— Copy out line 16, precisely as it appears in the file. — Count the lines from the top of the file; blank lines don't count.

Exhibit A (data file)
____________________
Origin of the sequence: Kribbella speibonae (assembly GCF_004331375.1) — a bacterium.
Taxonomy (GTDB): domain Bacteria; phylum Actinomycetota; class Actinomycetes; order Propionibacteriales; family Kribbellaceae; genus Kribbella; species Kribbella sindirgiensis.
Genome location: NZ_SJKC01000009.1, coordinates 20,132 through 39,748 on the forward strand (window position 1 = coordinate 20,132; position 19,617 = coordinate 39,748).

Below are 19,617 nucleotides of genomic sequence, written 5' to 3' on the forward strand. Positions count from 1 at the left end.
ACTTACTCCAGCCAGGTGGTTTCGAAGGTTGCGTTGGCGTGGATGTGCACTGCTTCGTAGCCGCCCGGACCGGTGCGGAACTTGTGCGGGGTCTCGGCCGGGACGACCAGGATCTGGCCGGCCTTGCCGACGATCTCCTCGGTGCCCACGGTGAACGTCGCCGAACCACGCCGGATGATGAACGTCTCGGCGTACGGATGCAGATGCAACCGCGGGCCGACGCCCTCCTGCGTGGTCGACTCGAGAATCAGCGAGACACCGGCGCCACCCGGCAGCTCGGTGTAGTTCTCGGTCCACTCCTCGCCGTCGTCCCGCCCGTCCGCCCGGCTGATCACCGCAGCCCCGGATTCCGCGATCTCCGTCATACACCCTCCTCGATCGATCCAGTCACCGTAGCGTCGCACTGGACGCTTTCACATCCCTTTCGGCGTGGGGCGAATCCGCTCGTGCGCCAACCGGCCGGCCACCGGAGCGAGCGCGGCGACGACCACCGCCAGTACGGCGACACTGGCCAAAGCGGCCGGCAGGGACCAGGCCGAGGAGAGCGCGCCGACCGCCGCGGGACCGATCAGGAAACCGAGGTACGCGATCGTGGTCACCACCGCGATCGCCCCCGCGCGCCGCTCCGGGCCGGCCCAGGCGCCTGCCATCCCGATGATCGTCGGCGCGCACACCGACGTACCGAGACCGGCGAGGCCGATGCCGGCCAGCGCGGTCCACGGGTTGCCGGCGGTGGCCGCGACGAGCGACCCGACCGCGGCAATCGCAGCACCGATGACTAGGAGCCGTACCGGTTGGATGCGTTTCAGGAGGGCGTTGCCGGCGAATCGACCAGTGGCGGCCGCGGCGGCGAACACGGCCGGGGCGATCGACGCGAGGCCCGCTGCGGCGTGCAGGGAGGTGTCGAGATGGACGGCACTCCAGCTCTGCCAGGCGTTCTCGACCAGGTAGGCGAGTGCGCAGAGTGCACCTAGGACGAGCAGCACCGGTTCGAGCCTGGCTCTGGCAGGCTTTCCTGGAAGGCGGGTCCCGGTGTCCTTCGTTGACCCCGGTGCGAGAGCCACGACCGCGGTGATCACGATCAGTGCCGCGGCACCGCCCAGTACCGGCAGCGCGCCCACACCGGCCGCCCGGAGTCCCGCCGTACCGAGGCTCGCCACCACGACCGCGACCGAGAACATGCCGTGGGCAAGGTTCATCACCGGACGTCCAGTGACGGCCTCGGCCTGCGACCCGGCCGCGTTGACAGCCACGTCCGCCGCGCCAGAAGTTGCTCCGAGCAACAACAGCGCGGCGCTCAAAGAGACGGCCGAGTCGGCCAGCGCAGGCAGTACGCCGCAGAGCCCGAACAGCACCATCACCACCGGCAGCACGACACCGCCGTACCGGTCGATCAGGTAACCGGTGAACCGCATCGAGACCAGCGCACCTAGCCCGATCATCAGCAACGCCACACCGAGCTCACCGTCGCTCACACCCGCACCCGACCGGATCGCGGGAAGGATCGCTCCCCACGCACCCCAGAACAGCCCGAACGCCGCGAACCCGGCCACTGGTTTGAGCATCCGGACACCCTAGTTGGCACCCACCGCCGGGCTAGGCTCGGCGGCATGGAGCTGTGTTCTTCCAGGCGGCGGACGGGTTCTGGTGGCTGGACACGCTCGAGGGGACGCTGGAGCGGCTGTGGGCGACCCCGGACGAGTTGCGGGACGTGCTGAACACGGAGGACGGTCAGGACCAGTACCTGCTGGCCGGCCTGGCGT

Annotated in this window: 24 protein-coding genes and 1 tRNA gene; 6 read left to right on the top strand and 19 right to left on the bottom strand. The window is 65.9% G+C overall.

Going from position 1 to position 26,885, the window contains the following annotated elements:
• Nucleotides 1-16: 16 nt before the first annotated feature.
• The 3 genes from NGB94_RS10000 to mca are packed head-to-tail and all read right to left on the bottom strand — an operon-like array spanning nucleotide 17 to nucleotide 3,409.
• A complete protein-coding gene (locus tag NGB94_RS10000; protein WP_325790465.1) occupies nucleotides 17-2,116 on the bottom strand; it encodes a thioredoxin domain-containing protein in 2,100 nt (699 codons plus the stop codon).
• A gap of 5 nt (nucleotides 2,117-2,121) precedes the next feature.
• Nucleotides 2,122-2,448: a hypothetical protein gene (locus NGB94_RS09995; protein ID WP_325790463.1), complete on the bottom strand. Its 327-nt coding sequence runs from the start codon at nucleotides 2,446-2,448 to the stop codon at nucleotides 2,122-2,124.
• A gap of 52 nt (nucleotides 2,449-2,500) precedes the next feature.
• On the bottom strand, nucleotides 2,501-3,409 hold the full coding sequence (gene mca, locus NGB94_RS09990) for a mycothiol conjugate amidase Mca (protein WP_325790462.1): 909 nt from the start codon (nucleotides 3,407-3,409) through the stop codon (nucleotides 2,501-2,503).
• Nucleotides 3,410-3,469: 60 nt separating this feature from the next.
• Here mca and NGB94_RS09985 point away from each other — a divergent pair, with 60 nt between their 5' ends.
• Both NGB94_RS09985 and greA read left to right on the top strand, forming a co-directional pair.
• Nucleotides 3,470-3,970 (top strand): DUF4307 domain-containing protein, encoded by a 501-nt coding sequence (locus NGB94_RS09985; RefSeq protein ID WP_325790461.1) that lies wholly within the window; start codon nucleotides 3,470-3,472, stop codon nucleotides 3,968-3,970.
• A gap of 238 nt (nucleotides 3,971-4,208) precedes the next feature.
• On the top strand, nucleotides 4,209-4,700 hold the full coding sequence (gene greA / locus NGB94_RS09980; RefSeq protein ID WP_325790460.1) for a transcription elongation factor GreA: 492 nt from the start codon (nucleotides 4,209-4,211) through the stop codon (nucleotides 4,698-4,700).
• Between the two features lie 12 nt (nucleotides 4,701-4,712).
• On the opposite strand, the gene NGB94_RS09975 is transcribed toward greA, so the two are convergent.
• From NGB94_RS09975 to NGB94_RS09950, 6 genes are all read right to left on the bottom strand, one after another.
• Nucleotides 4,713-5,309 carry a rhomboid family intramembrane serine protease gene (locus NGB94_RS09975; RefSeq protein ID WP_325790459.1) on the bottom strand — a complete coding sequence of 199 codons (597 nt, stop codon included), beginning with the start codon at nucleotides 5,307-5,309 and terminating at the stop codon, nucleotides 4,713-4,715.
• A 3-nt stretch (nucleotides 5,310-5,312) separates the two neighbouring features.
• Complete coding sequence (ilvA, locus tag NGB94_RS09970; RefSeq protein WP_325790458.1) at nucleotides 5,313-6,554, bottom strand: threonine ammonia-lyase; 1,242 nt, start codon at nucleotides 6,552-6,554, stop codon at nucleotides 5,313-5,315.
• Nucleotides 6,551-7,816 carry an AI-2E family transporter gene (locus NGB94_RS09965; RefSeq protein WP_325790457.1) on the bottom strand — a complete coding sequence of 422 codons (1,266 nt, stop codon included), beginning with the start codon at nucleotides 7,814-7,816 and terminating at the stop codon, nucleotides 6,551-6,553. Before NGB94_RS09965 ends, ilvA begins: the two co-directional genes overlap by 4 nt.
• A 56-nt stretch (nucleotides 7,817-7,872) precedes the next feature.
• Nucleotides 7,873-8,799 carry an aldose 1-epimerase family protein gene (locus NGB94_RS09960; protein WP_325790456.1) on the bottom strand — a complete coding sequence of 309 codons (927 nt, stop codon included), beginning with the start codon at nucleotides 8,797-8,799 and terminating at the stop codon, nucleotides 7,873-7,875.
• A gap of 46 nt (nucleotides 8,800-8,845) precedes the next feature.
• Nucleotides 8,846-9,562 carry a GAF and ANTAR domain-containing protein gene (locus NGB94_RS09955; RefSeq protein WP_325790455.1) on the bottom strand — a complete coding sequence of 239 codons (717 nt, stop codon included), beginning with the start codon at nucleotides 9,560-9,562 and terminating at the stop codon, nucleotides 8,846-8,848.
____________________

• Here mca and NGB94_RS09985 point away from each other — a divergent pair, with 60 nt between their 5' ends.